Pitești Prison (Romanian: Închisoarea Pitești) was a penal facility in Pitești, Romania, best remembered for the reeducation experiment (also known as Experimentul Pitești – the "Pitești Experiment" or Fenomenul Pitești – the "Pitești Phenomenon") which was carried out between December 1949 and September 1951, during Communist party rule. The experiment, which was implemented by a group of prisoners under the guidance of the prison administration, was designed as an attempt to violently "reeducate" the mostly young political prisoners, who were primarily supporters of the fascist Iron Guard, as well as Zionist members of the Romanian Jewish community.[1] The Romanian People's Republic adhered to a doctrine of state atheism and the inmates who were held at Pitești Prison included religious believers, such as Christian seminarians.[2][3] According to writer Romulus Rusan [ro], the experiment's goal was to re-educate prisoners to discard past religious convictions and ideology, and, eventually, to alter their personalities to the point of absolute obedience.[4] Estimates for the total number of people who passed through the experiment range from at least 780[5] to up to 1,000,[4] to 2,000,[6] to 5,000.[7][8] Journalists Laurențiu Dologa and Laurențiu Ionescu estimate almost 200 inmates died at Pitești,[6][8] while historian Mircea Stănescu accounts for 22 deaths during the period, 16 of them with documented participation in the "re-education".[9]

Pitești Prison
Entrance to the former prison
LocationPitești, Romania
Coordinates44°51′54″N 24°51′50″E / 44.8648791°N 24.8638569°E / 44.8648791; 24.8638569
PopulationPolitical prisoners
DirectorAlexandru Dumitrescu
Street addressStrada Carpați 4
Notable prisoners
Aristide Blank, Sorin Bottez, Gheorghe Calciu-Dumitreasa, Radu Ciuceanu, Corneliu Coposu, Valeriu Gafencu, Iuliu Hirțea, Ion Ioanid, Gheorghe Mihail, Elisabeta Rizea, Virgil Solomon, Alexandru Todea, Eugen Țurcanu, A. L. Zissu

After the purging of Romanian Communist Party leader Ana Pauker, the experiment was halted because the Romanian communist regime was sidelining its hardline Stalinist leaders.[10] The overseers were put on trial; while twenty of the participating prisoners were sentenced to death, prison officials were given light sentences.[4]

Journalist and anti-communist activist Virgil Ierunca referred to the "reeducation experiment" as the largest and most intensive brainwashing torture program in the Eastern Bloc.[11] In even stronger terms, Nobel Laureate and Gulag survivor Aleksandr Solzhenitsyn called it "the most terrible act of barbarism in the contemporary world".[12] Ex-detainee Gheorghe Boldur-Lățescu has described the Pitești Experiment as being "unique in the history of crimes against humanity".[13]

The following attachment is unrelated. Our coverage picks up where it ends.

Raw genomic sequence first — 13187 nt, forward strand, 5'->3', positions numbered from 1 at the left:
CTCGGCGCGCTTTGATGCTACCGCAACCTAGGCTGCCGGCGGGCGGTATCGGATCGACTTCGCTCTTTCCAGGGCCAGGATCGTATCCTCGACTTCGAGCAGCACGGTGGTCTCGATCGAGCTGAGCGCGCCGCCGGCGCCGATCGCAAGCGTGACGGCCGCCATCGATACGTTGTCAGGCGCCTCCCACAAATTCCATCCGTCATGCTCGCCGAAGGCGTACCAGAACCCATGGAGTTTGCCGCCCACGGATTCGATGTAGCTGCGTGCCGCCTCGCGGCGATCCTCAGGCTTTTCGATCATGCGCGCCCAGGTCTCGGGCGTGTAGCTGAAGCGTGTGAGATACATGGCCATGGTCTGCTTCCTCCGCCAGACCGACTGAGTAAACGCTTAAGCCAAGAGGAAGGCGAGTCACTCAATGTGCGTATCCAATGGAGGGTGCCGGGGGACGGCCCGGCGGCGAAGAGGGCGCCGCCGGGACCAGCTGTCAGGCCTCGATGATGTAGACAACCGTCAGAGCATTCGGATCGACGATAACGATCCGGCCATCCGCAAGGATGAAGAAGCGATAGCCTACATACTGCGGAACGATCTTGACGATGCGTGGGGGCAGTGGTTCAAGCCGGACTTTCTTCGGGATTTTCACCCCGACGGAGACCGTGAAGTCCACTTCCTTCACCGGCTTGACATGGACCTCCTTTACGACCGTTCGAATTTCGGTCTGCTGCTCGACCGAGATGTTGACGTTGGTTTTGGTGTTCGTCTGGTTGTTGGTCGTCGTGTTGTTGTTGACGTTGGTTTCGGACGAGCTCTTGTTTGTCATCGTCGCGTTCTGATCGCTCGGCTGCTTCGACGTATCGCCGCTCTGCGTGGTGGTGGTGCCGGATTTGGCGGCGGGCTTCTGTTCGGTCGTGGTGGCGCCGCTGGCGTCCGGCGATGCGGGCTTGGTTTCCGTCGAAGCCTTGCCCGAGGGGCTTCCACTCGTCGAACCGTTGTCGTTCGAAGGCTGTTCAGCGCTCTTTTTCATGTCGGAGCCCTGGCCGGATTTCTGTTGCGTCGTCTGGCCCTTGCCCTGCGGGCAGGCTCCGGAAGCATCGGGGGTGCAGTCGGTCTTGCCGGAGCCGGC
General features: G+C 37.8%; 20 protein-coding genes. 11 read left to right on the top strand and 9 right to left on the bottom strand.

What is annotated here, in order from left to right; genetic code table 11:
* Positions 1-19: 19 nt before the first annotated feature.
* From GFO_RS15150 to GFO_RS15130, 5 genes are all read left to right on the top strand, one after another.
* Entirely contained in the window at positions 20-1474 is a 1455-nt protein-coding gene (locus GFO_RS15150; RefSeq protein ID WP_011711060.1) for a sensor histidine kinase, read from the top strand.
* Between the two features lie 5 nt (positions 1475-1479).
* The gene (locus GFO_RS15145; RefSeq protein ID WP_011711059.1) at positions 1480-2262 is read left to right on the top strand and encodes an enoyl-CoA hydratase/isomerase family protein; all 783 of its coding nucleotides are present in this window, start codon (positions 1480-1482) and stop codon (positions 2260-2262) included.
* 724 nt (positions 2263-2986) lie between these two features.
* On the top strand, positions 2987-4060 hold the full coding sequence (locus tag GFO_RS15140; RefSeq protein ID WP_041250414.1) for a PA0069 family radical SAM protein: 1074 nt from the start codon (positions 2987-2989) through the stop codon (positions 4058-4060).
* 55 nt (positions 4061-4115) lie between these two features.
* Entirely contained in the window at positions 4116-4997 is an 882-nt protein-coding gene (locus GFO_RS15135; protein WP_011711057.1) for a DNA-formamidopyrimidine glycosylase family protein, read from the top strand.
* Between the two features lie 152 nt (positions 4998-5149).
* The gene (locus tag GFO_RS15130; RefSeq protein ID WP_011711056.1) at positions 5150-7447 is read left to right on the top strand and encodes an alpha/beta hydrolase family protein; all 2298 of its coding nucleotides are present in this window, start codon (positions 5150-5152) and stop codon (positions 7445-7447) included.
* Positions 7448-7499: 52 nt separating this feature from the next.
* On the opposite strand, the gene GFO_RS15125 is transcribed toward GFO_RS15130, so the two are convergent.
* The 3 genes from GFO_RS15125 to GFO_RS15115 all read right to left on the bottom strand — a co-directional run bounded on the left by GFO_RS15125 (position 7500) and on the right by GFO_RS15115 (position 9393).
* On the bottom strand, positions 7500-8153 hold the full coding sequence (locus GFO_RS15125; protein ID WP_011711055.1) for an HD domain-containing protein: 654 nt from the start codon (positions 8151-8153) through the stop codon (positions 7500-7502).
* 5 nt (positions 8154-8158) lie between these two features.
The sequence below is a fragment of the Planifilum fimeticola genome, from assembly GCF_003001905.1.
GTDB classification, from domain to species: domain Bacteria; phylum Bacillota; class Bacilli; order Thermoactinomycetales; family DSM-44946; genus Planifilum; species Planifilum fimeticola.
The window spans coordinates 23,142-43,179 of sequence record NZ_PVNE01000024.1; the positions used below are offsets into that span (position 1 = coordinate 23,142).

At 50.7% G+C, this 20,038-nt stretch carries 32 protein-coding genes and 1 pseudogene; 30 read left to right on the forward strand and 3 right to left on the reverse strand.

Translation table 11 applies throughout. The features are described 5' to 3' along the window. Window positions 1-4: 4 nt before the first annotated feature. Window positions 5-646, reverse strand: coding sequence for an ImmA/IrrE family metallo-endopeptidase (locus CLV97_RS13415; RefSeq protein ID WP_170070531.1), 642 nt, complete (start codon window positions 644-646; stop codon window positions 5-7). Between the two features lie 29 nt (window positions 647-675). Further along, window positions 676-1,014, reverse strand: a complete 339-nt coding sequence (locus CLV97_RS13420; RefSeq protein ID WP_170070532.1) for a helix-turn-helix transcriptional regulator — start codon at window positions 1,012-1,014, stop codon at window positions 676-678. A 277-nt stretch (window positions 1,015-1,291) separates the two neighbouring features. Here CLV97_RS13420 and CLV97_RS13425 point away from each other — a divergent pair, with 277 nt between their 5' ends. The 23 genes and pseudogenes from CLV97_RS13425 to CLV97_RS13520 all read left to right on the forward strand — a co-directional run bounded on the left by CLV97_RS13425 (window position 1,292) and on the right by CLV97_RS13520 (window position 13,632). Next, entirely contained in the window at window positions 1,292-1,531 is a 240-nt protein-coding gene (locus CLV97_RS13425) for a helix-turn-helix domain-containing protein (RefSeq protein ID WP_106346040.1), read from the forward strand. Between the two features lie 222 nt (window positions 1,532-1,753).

Researcher Monica Ciobanu noted that, as part of the Romanian post-communist politics and the trend to reincorporate a nationalist ideology within anti-communist rhetoric, the conservative right wing has attempted to reconstruct the recent past by transforming the victims in Pitești into martyrs and heroes, enlisting towards this end various quasi-religious organisations, the Romanian Orthodox Church and some former dissidents and civic organisations. Opposition to this trend has come primarily from the Elie Wiesel National Institute and others involved in the study of the Holocaust in Romania.[14]

History edit

Beginnings edit

The prison itself was built at an earlier stage. Work on it had begun in 1937, under King Carol II, and was completed in 1941, during Ion Antonescu's rule. At the time, it was the most modern detention facility in Romania. Located at the northern edge of Pitești, the building was structured on four levels: basement, ground floor, and two upper floors, arranged in a T-shaped design.[15] The first political prisoners it housed arrived in 1942; these were high school students suspected of having taken part in the Legionnaires' rebellion.[16][15] For a while after the proclamation of the Romanian People's Republic in December 1947, it continued to house primarily those found guilty of misdemeanors.[citation needed] Shortly after the establishment of the Securitate in August 1948, the Pitești Prison became a detention center for university students.[15] By April 1949, the director of Pitești Prison was Alexandru Dumitrescu.[17]

According to Rusan, early attempts at "reeducation" had occurred at the prison in Suceava, continuing in a violent manner in Pitești and, less violently, at the Gherla Prison.[4] The group of overseers had been formed from people who had themselves been arrested and found guilty of political crimes. Their leader, Eugen Țurcanu, a prisoner and former member of the Iron Guard, who had also shortly joined the Communist Party before being purged, dissatisfied with the progress in Suceava, proposed using violent means in order to enhance the process, obtaining the agreement of the Pitești prison administration.[18] Țurcanu, who was probably acting on the orders of Securitate deputy chief Alexandru Nikolski,[19] selected a tight unit of reeducation survivors as his assistants in carrying out political tasks. This group was called the Organizația Deținuților cu Convingeri Comuniste (ODCC, "Organisation of Detainees with Communist Beliefs"),[19] and included the future Orthodox priest and dissident Gheorghe Calciu-Dumitreasa and the Jewish detainee Petrică Fux.[20]

Stages of "reeducation" edit

Memorial plaque at the prison's entrance

According to writers Ruxandra Cesereanu and Romulus Rusan the process begun in 1949 involved psychological punishment (mainly through humiliation) and physical torture.[21] Initially the director of the prison, Dumitrescu, was not in favor of reeducation; he changed course, however, after Ion Marina, the local representative of the Securitate, applied pressure on him. Marina was closely coordinating with the leadership of the Directorate for Penitentiaries, particularly with Iosif Nemeș, the chief of the Operations Service, and with Tudor Sepeanu, the head of Inspection Services.[14]